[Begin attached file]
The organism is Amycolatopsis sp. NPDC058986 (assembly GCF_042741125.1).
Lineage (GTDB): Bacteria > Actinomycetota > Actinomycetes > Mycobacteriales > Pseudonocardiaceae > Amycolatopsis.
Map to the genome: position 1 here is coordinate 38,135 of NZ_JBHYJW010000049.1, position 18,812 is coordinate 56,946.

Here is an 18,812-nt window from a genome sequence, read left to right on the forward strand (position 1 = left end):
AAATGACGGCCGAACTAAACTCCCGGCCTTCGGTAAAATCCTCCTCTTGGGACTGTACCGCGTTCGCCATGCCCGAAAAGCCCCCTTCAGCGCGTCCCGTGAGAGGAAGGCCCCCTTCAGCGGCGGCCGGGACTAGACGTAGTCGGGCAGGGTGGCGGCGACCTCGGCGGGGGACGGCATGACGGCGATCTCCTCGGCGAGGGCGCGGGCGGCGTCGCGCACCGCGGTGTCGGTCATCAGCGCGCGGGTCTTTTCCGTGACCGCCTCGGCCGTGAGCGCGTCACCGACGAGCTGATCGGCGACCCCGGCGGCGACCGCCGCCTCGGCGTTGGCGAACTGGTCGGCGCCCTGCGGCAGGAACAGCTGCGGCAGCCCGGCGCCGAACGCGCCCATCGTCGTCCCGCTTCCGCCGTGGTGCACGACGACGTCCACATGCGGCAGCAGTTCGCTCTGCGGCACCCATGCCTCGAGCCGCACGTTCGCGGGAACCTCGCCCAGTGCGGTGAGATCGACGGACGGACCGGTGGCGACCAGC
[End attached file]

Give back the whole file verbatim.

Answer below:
The organism is Amycolatopsis sp. NPDC058986 (assembly GCF_042741125.1).
Lineage (GTDB): Bacteria > Actinomycetota > Actinomycetes > Mycobacteriales > Pseudonocardiaceae > Amycolatopsis.
Map to the genome: position 1 here is coordinate 38,135 of NZ_JBHYJW010000049.1, position 18,812 is coordinate 56,946.

Here is an 18,812-nt window from a genome sequence, read left to right on the forward strand (position 1 = left end):
AAATGACGGCCGAACTAAACTCCCGGCCTTCGGTAAAATCCTCCTCTTGGGACTGTACCGCGTTCGCCATGCCCGAAAAGCCCCCTTCAGCGCGTCCCGTGAGAGGAAGGCCCCCTTCAGCGGCGGCCGGGACTAGACGTAGTCGGGCAGGGTGGCGGCGACCTCGGCGGGGGACGGCATGACGGCGATCTCCTCGGCGAGGGCGCGGGCGGCGTCGCGCACCGCGGTGTCGGTCATCAGCGCGCGGGTCTTTTCCGTGACCGCCTCGGCCGTGAGCGCGTCACCGACGAGCTGATCGGCGACCCCGGCGGCGACCGCCGCCTCGGCGTTGGCGAACTGGTCGGCGCCCTGCGGCAGGAACAGCTGCGGCAGCCCGGCGCCGAACGCGCCCATCGTCGTCCCGCTTCCGCCGTGGTGCACGACGACGTCCACATGCGGCAGCAGTTCGCTCTGCGGCACCCATGCCTCGAGCCGCACGTTCGCGGGAACCTCGCCCAGTGCGGTGAGATCGACGGACGGACCGGTGGCGACCAGC